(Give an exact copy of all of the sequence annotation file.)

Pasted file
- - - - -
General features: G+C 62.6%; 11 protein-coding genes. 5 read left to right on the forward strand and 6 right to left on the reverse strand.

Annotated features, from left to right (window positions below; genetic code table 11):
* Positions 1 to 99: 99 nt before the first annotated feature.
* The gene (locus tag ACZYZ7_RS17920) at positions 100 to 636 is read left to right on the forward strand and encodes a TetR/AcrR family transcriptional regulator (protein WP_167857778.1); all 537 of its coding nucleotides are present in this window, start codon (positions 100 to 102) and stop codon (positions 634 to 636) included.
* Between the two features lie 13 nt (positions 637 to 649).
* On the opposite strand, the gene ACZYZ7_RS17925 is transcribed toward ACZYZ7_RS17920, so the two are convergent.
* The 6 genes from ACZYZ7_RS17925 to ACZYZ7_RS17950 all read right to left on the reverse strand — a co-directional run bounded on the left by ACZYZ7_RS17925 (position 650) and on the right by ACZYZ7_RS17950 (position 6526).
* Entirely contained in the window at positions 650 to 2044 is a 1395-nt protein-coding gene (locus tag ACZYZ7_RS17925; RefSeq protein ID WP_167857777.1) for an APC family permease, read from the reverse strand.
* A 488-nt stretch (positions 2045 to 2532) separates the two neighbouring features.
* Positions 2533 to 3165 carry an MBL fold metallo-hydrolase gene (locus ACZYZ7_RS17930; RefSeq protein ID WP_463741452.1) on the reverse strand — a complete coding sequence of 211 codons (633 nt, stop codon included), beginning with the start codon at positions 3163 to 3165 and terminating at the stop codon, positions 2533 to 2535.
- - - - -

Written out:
General features: G+C 62.6%; 11 protein-coding genes. 5 read left to right on the forward strand and 6 right to left on the reverse strand.

Annotated features, from left to right (window positions below; genetic code table 11):
* Positions 1 to 99: 99 nt before the first annotated feature.
* The gene (locus tag ACZYZ7_RS17920) at positions 100 to 636 is read left to right on the forward strand and encodes a TetR/AcrR family transcriptional regulator (protein WP_167857778.1); all 537 of its coding nucleotides are present in this window, start codon (positions 100 to 102) and stop codon (positions 634 to 636) included.
* Between the two features lie 13 nt (positions 637 to 649).
* On the opposite strand, the gene ACZYZ7_RS17925 is transcribed toward ACZYZ7_RS17920, so the two are convergent.
* The 6 genes from ACZYZ7_RS17925 to ACZYZ7_RS17950 all read right to left on the reverse strand — a co-directional run bounded on the left by ACZYZ7_RS17925 (position 650) and on the right by ACZYZ7_RS17950 (position 6526).
* Entirely contained in the window at positions 650 to 2044 is a 1395-nt protein-coding gene (locus tag ACZYZ7_RS17925; RefSeq protein ID WP_167857777.1) for an APC family permease, read from the reverse strand.
* A 488-nt stretch (positions 2045 to 2532) separates the two neighbouring features.
* Positions 2533 to 3165 carry an MBL fold metallo-hydrolase gene (locus ACZYZ7_RS17930; RefSeq protein ID WP_463741452.1) on the reverse strand — a complete coding sequence of 211 codons (633 nt, stop codon included), beginning with the start codon at positions 3163 to 3165 and terminating at the stop codon, positions 2533 to 2535.